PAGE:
What You Need to Know About Gas, the New Social App That's Been Acquired by Discord
UPDATE (January 17th, 2023): Discord has acquired the Gas social app. Discord hasn’t disclosed the terms nor the price tag, though we can infer that Discord is aiming to reach new audiences outside of gaming, their main audience (aside from web3 communities.) Gas will continue as its own standalone app for now. The Gas team (which reportedly consisted of 4 people) will be joining Discord to help Discord’s “efforts to continue to grow across new and core audiences.”
Social media applications have been shown to be highly harmful to teens, who are spending more time increasingly online. The leaked Facebook Files revealed that 38% of teen girls spending five hours online are clinically depressed. The New York Times reported the average daily screen time of teens (ages 13 to 18) to be 8 hours 39 minutes.
Overthrowing YouTube, teens spend more time watching TikTok than anything else. Do we need more social media platforms in the age of anxiety, depression, body image issues, and addiction? I ask you, can there be a better social media platform? Gas says yes.
Self-proclaimed an app “to compliment your friends,” the anonymous question-and-answer app Gas was first launched in August 2022. While it’s currently only available in 12 states (not including California), it’s still topping the App Store charts (the App is not available for Android yet.)
Gas (previously named Crush) was mainly created for teens—users can only interact with people they accepted as friends through polls. Polls are like year-book superlatives, all positive, with people voting anonymously. You collect coins as you answer polls and can use coins to see who answered specific questions. Unless you buy the pro version, “God Mode,” you can only know the gender and grade of voters.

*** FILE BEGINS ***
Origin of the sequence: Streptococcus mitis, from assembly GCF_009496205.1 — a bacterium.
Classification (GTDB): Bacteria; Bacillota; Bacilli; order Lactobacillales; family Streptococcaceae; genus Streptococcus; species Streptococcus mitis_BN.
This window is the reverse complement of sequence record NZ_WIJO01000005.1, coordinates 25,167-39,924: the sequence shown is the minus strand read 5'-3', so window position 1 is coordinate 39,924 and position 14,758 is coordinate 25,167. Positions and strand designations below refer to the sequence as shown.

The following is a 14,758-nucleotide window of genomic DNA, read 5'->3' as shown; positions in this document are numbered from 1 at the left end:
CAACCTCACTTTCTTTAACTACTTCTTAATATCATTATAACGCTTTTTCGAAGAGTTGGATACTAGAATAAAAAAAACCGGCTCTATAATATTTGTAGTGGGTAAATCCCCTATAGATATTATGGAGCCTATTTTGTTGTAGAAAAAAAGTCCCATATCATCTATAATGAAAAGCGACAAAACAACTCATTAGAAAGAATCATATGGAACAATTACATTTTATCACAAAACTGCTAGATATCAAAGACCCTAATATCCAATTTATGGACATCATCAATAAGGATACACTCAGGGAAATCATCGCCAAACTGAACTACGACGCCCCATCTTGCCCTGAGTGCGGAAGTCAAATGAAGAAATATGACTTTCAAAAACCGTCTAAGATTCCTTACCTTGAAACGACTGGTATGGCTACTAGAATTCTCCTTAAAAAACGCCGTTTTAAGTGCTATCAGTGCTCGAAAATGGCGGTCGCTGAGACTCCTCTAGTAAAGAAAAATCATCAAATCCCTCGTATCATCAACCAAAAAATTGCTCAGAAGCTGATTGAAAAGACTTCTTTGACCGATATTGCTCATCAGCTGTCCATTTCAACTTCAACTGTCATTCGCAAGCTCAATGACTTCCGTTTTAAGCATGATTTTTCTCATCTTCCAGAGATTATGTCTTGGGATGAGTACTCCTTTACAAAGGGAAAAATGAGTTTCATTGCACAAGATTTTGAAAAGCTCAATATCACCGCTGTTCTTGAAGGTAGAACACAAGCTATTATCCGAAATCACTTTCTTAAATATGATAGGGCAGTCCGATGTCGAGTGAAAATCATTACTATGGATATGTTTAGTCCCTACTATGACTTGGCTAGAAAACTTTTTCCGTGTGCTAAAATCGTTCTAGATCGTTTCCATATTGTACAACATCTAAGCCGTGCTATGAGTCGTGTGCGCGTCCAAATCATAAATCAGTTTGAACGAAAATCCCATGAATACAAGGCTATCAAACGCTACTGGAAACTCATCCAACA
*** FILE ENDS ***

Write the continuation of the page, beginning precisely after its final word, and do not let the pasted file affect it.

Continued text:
Image credit: Gas App
The app hopes to foster positivity in a smaller social network. After BeReal’s success over the last couple of months, ‘genuine’ apps are getting more popular. In Gas, users can only answer and ask questions about their classmates, meaning the people they know.
Since the early days of the internet, the negativity was kindled by one main thing: Not knowing who the person across you is. When cursing on threads, you see the account across you as non-human, less than, without feelings. The person across is irrelevant to your argument and needs to be correct. In theory, that aspect of Gas could help with the toxicity of social media.
The founders are not new to tech. Nikita Bier founded tbh (a very similar app to Gas) about five years ago and sold it to Facebook. The other founders include Isaiah Turner (software engineer since early age, co-founder of Monkey) and Dave Schatz (prev. FB, part of Proof collective).
With no free-form messaging feature, Gas got 500,000 downloads since its launch date in August. The app says they will never sell or share personal information (and that they don’t even store it)
With all the questions on the app being positive, will it really produce good results and increase positivity among students? Will teens use the app for its intended use, to ‘gas each other up,’ or find a way to do what they want to do with the features they got? Difficult to say.
The concept reminds me of ask.fm we used in elementary/high school. It was mainly used to spread gossip or reveal crushes (and sometimes self-crushes to make it seem like you’re cool, lol.) You could write whatever in ask.fm, whereas Gas prompts and allows only for votes.
Instagram and TikTok have already unveiled their BeReal copies—“Dual camera” and “Time is Now,” respectively. It won’t be late until the market leaders also grab what they can from Gas.
Who do you think will implement this idea first?